Switching cough off

Researchers find possible solution to the nagging problem of how to curb a cough

The green balls in this illustration of an airway represent the virus that causes the common cold. Nicolle Rager Fuller/Sayo-Art

Most of the time, there’s nothing to do about a cough other than wait until it passes. Most cough medicines either don’t work very well or have serious side effects, like drowsiness. This isn’t what you want to hear if you’ve been coughing for days. But recent research has turned up a possible new way to cure a cough.

Coughing may come with the common cold or it may be triggered by smoke or pollen in the air. There’s always a trigger, though we don’t always know what it is.

Doctors and scientists don’t fully understand coughing. But recent studies suggest that nerve cells in the body’s airways may point to a new way to treat coughing. Nerve cells are messengers: They send information from parts of the body to the brain, and from the brain back to the body. On the outside of nerve cells are molecules called receptors. Irritants like smoke and pollen that get inside the body’s airways through the mouth and nose stick to these receptors. Then the nerve cell sends a message to the brain, and the brain responds with a clear order to the body:


Scientists are investigating these nerve cell receptors because if they can be blocked — at least for a while — then maybe the coughing will stop. One of these receptors, called TRPV1, caught scientists’ attention because it plays a part in coughing and in feeling pain. A medicine that blocks this receptor may relieve pain and coughing. However, further studies soon revealed that blocking this receptor caused people to feel temperatures differently, which might make them more susceptible to burns.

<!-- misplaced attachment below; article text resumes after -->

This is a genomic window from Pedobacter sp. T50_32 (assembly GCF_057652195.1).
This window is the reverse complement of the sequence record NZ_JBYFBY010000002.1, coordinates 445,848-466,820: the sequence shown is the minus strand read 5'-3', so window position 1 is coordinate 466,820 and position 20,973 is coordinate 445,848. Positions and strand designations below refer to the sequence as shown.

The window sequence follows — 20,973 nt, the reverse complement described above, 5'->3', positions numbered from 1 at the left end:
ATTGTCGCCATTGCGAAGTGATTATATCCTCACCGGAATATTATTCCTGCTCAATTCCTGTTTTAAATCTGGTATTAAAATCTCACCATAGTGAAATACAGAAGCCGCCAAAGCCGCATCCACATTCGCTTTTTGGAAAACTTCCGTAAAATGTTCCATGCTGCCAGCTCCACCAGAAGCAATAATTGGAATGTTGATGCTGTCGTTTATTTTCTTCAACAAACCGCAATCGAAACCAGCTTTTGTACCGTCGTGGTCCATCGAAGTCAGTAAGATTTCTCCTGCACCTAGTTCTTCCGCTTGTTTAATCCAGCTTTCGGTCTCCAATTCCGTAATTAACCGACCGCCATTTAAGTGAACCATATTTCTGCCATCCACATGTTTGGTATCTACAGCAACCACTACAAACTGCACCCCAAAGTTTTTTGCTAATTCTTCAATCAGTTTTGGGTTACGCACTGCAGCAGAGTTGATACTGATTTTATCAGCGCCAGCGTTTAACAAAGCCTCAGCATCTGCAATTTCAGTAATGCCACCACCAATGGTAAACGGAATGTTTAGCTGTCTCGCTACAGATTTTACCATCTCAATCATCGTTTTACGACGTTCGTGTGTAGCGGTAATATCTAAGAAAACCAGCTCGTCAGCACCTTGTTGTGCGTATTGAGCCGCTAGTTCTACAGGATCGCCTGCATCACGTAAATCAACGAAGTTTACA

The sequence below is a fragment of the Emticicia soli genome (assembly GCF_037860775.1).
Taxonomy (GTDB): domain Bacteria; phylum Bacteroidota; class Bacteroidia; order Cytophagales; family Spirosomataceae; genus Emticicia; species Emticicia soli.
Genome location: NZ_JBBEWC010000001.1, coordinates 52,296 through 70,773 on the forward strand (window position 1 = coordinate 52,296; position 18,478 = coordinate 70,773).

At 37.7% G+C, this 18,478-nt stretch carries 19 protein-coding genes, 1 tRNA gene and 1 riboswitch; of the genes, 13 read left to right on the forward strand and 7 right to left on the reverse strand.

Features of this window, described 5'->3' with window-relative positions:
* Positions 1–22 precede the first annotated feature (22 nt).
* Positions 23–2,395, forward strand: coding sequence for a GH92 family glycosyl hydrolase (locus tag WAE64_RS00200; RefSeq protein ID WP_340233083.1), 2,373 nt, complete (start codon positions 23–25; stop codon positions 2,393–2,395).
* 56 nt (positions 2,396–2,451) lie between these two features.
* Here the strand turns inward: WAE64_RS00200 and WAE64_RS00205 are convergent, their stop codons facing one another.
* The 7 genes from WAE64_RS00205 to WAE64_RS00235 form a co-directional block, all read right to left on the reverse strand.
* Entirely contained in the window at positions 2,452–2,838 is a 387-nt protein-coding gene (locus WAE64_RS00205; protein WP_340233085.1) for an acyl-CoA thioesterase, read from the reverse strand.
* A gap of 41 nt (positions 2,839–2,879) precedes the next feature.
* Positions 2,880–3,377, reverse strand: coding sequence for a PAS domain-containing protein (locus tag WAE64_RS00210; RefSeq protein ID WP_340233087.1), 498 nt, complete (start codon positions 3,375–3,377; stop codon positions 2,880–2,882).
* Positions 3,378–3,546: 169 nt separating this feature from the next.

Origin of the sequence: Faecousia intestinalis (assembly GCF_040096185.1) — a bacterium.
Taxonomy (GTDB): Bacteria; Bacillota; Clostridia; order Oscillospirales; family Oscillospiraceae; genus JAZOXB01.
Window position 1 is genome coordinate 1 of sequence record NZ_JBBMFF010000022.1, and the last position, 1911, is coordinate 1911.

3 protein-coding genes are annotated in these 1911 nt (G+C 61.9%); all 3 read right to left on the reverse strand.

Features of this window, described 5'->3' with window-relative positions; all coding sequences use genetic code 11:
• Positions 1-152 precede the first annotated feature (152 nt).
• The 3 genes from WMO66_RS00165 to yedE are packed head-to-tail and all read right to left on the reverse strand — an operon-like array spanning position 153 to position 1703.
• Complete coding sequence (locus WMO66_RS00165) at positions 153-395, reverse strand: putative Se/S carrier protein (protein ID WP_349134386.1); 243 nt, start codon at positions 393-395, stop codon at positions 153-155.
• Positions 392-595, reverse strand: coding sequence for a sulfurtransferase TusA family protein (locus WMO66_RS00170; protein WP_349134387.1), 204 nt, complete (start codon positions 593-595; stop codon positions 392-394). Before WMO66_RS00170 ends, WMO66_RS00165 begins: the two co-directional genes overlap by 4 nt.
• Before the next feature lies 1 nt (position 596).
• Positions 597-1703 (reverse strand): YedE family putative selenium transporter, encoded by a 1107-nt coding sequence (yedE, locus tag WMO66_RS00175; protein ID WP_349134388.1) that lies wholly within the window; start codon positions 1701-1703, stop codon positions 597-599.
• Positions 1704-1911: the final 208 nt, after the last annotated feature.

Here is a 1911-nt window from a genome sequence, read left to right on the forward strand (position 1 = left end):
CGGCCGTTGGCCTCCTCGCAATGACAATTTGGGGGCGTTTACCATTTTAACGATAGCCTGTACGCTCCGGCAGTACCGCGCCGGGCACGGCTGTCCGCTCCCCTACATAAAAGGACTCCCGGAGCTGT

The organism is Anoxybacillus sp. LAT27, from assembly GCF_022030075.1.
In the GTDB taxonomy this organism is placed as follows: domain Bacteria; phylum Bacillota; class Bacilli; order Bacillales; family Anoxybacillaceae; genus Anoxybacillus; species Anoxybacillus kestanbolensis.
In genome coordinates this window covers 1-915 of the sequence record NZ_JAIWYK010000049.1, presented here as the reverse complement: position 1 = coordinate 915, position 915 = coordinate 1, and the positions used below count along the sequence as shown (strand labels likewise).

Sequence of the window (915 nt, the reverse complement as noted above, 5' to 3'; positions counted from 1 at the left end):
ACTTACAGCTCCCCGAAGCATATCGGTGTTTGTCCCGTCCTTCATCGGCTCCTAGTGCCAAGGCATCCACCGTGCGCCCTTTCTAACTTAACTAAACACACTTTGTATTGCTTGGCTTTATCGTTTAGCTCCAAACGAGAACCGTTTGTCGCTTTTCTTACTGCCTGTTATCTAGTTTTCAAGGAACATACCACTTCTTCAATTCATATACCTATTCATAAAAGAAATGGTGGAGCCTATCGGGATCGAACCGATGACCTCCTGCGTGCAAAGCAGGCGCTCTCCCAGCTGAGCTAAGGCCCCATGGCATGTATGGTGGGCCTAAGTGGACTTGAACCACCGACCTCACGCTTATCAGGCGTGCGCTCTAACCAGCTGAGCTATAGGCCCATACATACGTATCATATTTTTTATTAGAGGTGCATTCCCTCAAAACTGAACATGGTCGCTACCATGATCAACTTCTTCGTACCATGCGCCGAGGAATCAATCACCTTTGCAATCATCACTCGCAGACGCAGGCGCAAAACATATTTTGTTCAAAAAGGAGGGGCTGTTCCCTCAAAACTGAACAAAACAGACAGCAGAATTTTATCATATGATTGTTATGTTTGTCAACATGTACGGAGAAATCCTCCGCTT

More recently, scientists have focused on a receptor called TRPA1. This receptor detects an ingredient in wasabi and mustard oil that gives these foods their punch.

This same receptor also responds to a wide variety of breathing irritants, including garlic and tobacco smoke, Sven-Eric Jordt told Science News. Jordt, a scientist who helps develop new medicines at Yale University, led a study on TRPA1. So far, blocking TRPA1 with drugs seems to be a safe treatment, but more studies are needed before scientists can determine if it can cure coughing. If all goes well, says Jordt, TRPA1 might lead to a new kind of cough medicine — and a new approach to treating cough.

Most cough medicines are swallowed and have to travel through the body to get to the lungs. But “what I think may be better for cough is producing a formula that has to be inhaled,” Jordt told Science News.

The recent studies on receptors as possible targets for cough medicine show that cough research is picking up.

“Cough in general has until recently been grossly under-researched,” Peter Dicpinigaitis told Science News. Dicpinigaitis is a pulmonologist, which means he’s a doctor who treats diseases that affect how we breathe. He runs the Montefiore Cough Center in New York City. Sometimes, when Dicpinigaitis arrives at work, he finds that his waiting room is full of patients who have traveled far for his help. Perhaps one day he’ll be able to offer them a better cure for cough.

POWER WORDS (adapted from the New Oxford American Dictionary and the American College of Physicians)

pulmonology The area of medicine concerned with diseases of the respiratory system.

nerve cell A cell that transmits nerve impulses.

receptor A molecule on the outside of a cell that responds specifically to a particular substance.

respiration The act of breathing.

Stephen Ornes lives in Nashville, Tenn., and his family has two rabbits, six chickens and a cat. He has written for Science News Explores since 2008 on topics including lightning, feral pigs, big bubbles and space junk.

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